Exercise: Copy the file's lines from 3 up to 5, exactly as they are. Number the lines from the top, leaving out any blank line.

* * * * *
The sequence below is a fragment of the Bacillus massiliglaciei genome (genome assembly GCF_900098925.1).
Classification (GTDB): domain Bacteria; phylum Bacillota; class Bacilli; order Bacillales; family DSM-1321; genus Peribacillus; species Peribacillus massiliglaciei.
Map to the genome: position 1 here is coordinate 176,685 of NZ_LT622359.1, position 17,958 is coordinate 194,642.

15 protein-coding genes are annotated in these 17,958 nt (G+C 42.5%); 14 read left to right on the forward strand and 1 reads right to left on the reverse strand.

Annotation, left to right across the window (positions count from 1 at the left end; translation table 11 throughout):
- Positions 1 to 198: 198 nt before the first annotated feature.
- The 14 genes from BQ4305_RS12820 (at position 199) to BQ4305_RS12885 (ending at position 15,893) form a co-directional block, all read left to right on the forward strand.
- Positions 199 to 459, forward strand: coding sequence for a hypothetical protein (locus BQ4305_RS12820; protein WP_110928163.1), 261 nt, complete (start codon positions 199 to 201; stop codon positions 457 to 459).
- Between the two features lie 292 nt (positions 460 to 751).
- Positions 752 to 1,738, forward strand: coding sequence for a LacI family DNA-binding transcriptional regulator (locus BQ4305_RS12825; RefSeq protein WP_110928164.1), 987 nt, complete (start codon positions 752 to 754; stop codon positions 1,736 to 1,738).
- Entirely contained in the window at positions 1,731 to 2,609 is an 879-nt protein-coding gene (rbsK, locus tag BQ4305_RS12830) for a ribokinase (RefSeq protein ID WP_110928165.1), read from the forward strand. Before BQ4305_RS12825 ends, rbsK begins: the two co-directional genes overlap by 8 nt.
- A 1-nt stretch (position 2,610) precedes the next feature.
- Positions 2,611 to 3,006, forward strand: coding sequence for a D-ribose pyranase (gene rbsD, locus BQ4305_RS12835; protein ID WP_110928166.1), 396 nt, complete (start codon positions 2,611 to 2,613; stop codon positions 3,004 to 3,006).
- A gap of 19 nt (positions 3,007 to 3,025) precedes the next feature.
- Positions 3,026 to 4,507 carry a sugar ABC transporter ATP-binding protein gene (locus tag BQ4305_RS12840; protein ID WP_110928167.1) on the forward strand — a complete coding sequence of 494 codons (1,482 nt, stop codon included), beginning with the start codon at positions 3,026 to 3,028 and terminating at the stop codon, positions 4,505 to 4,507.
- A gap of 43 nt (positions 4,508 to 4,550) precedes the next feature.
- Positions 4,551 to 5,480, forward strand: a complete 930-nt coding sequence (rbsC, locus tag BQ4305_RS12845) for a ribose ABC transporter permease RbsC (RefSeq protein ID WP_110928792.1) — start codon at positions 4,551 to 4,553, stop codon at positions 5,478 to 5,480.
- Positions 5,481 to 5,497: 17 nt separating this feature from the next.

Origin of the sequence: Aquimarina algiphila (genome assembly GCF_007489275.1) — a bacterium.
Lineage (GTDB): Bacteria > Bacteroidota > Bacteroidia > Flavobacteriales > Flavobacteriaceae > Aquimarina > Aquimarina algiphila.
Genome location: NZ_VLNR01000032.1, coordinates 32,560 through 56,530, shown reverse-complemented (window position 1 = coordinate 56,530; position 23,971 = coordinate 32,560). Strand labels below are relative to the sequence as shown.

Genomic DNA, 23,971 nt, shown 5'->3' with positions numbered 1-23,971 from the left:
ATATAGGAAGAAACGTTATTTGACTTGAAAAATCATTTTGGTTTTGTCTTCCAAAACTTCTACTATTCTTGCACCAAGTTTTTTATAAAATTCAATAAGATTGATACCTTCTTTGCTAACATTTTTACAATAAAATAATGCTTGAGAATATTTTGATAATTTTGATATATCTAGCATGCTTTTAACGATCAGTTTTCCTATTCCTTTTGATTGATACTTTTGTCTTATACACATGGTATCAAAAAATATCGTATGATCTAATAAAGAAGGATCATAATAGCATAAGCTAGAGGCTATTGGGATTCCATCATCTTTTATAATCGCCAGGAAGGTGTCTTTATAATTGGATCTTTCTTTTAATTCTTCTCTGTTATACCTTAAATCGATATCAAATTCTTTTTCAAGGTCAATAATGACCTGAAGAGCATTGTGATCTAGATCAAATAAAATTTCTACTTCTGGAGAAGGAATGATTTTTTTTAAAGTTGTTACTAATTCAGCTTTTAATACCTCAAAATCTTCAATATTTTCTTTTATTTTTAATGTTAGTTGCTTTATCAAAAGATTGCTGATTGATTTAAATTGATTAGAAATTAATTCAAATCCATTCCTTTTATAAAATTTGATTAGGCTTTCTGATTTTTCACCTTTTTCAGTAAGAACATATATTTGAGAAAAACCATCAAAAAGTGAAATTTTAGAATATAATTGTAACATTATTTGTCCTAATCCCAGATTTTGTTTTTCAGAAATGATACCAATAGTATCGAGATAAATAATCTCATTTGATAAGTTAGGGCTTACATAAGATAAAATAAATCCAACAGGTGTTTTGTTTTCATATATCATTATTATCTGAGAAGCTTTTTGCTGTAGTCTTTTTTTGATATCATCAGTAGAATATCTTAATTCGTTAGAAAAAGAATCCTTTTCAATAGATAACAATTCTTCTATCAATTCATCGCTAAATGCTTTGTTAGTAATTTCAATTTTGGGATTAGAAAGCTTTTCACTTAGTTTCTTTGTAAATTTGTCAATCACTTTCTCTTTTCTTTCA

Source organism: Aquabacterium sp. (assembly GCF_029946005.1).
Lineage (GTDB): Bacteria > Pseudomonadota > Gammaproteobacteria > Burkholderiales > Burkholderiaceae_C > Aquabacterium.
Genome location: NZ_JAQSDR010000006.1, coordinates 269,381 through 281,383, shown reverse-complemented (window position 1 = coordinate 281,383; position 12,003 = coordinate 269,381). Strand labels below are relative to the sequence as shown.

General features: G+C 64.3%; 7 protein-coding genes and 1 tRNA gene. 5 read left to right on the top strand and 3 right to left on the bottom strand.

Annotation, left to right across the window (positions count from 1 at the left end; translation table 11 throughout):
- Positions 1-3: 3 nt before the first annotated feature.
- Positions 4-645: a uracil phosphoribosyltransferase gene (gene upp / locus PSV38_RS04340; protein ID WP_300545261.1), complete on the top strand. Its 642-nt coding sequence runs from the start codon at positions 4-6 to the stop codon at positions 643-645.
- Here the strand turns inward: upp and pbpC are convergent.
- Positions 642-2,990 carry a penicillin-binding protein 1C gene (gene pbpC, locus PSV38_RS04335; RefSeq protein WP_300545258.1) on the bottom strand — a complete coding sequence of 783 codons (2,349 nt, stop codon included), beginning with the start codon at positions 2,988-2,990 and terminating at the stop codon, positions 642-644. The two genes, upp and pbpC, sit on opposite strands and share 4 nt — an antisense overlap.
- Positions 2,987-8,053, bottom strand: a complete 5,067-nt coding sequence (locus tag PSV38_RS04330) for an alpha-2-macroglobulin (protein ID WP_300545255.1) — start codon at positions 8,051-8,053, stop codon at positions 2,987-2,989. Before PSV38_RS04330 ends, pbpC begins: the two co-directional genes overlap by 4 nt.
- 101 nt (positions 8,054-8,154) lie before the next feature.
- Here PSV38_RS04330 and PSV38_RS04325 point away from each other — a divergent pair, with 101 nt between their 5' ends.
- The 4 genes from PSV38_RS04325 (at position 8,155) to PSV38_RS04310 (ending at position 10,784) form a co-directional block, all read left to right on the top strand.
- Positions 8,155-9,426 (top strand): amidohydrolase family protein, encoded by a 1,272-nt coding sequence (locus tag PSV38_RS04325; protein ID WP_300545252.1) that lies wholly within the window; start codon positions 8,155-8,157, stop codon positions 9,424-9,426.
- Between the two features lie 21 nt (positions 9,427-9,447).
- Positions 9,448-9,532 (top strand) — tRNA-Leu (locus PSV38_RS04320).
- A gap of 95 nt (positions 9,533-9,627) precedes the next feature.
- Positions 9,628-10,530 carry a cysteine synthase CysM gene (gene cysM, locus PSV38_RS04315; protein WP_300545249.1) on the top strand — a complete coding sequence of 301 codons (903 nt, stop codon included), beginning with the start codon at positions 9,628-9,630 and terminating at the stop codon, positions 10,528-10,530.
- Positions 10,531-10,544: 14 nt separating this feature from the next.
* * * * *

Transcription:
Map to the genome: position 1 here is coordinate 176,685 of NZ_LT622359.1, position 17,958 is coordinate 194,642.

15 protein-coding genes are annotated in these 17,958 nt (G+C 42.5%); 14 read left to right on the forward strand and 1 reads right to left on the reverse strand.

Annotation, left to right across the window (positions count from 1 at the left end; translation table 11 throughout):